Vomiting Physiology – A Work in Progress

Throughout my time working under the Chancellor’s Undergraduate Research Fellowship (CURF), I have gained a greater understanding of the research process as a whole. I have experienced some highs and lows in my work this semester, but I am glad to say that I took something away from each and every experience.

Sometimes, it is easy to assume that everything in the research process is well-defined and all processes will run smoothly. I am here to tell you firsthand that this is not always the case. For example, I have been conducting some immunohistochemistry, procedures designed to process and stain biological tissue, and the lab staff and I have run into many issues. Throughout the semester, we had to work to redefine the existing protocols, testing over and over again just to try and get our brainstem tissue to look exactly how we needed it to for analysis. I will say that we got very frustrated with this uncertainty, but it was well worth it in the end to see our excellent results. 

To any other undergraduate researchers, I hope you can take my experience in this regard as motivation to keep persisting, even through the most frustrating portions of research. I also would advise other researchers to build good relationships with the people you will be working with on your project. I have excellent working relationships with my lab manager Jonathan Shulgach and my lab technician Pooja Amin, and I think our collaborative work environment has allowed us to solve problems faster and with greater efficiency. I also think that we all are able to function as a nice support group for each other, and I surely appreciate their help and advice with all of my research and professional goals.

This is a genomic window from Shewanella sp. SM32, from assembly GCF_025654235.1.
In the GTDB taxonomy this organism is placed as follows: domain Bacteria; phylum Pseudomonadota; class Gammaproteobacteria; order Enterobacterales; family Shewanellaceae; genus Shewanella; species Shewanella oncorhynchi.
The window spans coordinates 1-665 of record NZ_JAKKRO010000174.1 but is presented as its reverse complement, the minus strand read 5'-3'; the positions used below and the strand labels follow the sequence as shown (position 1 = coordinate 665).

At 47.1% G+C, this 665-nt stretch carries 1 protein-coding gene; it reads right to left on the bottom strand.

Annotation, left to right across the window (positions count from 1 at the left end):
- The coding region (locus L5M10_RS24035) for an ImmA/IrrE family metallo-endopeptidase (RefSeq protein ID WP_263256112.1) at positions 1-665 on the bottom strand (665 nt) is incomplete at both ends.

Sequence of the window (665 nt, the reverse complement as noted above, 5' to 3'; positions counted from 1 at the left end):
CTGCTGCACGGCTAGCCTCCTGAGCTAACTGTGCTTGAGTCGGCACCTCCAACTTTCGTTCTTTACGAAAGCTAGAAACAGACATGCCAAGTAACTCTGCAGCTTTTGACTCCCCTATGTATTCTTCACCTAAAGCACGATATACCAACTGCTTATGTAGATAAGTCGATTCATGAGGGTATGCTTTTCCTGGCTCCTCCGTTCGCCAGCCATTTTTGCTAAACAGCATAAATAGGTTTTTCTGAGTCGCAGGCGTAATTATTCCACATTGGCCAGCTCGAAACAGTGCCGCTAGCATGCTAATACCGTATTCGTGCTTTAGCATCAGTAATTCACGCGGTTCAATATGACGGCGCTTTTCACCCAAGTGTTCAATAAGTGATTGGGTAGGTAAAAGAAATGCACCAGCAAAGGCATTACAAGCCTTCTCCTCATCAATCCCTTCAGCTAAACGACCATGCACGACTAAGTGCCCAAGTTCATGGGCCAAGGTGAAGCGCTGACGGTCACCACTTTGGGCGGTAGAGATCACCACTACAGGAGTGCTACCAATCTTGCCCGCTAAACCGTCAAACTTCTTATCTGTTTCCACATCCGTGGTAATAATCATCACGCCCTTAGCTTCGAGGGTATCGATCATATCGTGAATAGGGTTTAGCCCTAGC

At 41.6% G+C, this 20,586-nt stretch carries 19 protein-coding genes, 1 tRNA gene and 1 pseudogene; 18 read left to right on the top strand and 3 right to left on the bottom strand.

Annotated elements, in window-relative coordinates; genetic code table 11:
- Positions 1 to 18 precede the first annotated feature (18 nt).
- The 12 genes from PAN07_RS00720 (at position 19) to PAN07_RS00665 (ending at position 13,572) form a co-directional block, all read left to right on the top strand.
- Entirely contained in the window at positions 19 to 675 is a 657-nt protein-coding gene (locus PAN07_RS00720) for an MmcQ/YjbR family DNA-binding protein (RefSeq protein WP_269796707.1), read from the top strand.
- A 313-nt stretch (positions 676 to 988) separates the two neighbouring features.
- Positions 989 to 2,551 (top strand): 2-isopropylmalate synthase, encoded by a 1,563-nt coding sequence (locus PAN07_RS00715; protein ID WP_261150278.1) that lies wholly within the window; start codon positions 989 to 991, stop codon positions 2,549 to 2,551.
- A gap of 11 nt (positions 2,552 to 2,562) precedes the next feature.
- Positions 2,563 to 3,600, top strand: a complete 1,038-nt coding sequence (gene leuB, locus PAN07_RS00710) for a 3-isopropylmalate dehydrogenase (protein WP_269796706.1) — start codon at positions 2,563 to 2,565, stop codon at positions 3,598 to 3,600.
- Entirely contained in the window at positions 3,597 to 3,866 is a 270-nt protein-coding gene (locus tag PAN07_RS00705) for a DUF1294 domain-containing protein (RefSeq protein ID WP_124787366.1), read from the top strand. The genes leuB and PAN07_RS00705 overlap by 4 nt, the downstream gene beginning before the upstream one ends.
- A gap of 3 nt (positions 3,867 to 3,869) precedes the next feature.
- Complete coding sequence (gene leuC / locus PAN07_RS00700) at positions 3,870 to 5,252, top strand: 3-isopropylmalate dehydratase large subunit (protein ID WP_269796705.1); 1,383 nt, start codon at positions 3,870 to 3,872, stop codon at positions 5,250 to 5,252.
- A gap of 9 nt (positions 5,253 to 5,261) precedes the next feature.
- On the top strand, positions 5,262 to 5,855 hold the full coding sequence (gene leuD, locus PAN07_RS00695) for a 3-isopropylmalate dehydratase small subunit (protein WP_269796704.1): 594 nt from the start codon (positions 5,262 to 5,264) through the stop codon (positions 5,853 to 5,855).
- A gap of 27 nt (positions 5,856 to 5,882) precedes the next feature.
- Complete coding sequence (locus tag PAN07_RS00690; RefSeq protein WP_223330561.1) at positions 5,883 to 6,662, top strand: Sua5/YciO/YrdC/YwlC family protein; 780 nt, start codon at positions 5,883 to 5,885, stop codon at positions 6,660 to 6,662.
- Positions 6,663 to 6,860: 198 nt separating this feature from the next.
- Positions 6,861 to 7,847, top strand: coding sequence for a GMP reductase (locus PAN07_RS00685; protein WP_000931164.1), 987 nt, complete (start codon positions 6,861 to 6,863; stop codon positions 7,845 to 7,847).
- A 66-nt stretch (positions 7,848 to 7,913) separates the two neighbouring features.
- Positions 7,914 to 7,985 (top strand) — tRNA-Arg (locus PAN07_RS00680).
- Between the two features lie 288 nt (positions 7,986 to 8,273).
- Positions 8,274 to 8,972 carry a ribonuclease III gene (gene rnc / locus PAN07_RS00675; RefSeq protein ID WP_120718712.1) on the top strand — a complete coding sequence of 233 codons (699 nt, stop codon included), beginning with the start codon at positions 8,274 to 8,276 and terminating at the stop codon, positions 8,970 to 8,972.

The most valuable part of my CURF experience was the further development of my research skills. Technically, I have become much more experience in data analysis through my repeated processing and interpretation of physiological recording data. I have also learned a lot about neuroscience and how neuroscience research is typically conducted. I really valued being able to apply what I have learned about the nervous system in the classroom to real life research.

Now that the Fall 2020 CURF is over, I plan to continue my research into the spring semester and beyond. In particular, I plan to help complete our lab’s ongoing data analysis and use these results to write a thesis of my own in conjunction with an upcoming lab publication. I am especially excited for this project, as it will allow me to experience the full process of writing, revising, and editing research for publication to the scientific community. I think this experience will be my best preparation for graduate school yet.

I would like to give one last thank you to everyone who helped me with different aspects of this fellowship, especially Dr. Bill Yates, the rest of the lab staff, Pitt’s School of Medicine, and the Pitt Honors College. This experience has been wonderful and I can not be more thankful.

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